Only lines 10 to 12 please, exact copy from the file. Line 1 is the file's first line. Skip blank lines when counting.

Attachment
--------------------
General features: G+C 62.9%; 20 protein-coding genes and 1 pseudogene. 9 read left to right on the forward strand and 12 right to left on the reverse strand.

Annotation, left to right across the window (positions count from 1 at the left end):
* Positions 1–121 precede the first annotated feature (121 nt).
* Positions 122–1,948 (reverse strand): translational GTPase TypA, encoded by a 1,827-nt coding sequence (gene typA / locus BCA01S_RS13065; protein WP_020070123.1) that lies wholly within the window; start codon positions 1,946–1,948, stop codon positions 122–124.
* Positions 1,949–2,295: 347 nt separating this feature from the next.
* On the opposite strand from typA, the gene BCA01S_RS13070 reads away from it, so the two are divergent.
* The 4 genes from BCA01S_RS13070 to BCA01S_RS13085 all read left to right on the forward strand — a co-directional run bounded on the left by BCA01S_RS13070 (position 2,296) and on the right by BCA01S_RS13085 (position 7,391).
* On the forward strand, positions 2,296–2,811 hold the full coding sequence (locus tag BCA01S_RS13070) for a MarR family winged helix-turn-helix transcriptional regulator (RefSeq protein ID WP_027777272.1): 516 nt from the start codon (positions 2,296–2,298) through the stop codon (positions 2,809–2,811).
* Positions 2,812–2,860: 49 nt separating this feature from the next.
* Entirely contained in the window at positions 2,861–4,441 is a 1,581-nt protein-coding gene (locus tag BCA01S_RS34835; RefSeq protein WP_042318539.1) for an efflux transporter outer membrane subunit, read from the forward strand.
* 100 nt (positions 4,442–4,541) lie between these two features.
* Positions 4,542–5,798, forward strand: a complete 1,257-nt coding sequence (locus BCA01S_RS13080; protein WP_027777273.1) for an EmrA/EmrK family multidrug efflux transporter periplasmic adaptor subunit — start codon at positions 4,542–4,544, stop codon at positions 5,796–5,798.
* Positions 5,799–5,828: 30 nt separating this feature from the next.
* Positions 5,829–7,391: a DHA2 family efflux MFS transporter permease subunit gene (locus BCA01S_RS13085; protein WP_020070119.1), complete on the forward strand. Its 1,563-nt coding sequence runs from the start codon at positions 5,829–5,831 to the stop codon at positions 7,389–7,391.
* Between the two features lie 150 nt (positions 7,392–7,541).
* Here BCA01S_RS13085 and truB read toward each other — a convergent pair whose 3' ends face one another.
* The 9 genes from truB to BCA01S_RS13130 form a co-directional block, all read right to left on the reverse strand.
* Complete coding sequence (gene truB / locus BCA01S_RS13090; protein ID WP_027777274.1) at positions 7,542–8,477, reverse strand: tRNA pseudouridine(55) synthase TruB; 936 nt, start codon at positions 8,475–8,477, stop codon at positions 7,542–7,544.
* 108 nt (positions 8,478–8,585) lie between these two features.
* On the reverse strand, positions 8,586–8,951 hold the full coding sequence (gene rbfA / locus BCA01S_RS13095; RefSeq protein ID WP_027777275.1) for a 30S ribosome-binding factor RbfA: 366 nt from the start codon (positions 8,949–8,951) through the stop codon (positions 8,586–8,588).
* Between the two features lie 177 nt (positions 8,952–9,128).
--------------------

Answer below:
* Entirely contained in the window at positions 2,861–4,441 is a 1,581-nt protein-coding gene (locus tag BCA01S_RS34835; RefSeq protein WP_042318539.1) for an efflux transporter outer membrane subunit, read from the forward strand.
* 100 nt (positions 4,442–4,541) lie between these two features.
* Positions 4,542–5,798, forward strand: a complete 1,257-nt coding sequence (locus BCA01S_RS13080; protein WP_027777273.1) for an EmrA/EmrK family multidrug efflux transporter periplasmic adaptor subunit — start codon at positions 4,542–4,544, stop codon at positions 5,796–5,798.